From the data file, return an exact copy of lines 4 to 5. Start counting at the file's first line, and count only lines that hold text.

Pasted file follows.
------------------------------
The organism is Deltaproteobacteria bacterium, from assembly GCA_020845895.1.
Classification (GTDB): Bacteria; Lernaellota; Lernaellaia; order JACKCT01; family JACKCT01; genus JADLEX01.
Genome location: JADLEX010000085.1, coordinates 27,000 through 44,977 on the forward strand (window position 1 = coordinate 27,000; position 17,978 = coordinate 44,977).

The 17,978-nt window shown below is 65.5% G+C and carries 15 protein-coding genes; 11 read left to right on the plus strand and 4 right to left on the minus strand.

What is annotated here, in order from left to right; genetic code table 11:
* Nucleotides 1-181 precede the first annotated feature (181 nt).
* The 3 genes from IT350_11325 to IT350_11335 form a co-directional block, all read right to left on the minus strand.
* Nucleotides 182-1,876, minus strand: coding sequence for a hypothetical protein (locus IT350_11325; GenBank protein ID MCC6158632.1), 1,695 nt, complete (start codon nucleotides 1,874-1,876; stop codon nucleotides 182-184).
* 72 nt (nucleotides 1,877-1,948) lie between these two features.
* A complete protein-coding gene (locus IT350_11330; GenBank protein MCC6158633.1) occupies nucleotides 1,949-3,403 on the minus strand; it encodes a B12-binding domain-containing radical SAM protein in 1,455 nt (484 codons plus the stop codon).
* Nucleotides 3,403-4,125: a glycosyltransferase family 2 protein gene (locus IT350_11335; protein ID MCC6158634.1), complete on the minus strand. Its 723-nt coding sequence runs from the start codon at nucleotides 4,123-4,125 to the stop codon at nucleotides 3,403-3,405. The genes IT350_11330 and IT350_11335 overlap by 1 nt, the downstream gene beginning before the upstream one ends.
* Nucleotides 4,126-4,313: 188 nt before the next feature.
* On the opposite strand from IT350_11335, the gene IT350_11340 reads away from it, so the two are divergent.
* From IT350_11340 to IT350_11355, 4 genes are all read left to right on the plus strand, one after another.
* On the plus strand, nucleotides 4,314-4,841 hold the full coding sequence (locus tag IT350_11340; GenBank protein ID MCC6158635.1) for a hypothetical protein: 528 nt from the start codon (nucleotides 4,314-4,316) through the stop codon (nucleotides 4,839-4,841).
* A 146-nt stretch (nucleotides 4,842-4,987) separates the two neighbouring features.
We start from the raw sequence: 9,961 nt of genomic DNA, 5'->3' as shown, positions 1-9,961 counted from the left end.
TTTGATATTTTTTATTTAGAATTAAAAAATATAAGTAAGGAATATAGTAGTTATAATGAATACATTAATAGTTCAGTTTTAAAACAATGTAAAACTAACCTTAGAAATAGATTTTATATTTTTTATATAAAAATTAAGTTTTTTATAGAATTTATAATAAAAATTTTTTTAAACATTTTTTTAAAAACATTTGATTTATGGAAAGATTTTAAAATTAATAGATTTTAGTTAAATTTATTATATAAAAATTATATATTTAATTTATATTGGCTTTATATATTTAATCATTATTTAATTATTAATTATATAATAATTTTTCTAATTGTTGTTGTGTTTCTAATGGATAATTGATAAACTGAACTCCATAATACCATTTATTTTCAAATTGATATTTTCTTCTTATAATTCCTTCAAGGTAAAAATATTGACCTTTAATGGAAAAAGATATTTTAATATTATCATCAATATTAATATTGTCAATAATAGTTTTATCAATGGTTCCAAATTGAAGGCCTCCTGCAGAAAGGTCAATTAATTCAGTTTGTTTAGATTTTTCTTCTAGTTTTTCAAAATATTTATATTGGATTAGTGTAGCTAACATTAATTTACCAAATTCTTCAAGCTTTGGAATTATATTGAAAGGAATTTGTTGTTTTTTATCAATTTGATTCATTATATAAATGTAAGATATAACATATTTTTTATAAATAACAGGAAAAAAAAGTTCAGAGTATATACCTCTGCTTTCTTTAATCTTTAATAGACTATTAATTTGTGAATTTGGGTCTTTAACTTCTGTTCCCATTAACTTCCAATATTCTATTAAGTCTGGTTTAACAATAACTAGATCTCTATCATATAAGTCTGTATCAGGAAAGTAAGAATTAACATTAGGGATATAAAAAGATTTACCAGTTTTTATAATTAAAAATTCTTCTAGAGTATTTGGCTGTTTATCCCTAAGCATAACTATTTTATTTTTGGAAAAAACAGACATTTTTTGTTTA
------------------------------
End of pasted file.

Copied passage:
The 17,978-nt window shown below is 65.5% G+C and carries 15 protein-coding genes; 11 read left to right on the plus strand and 4 right to left on the minus strand.

What is annotated here, in order from left to right; genetic code table 11: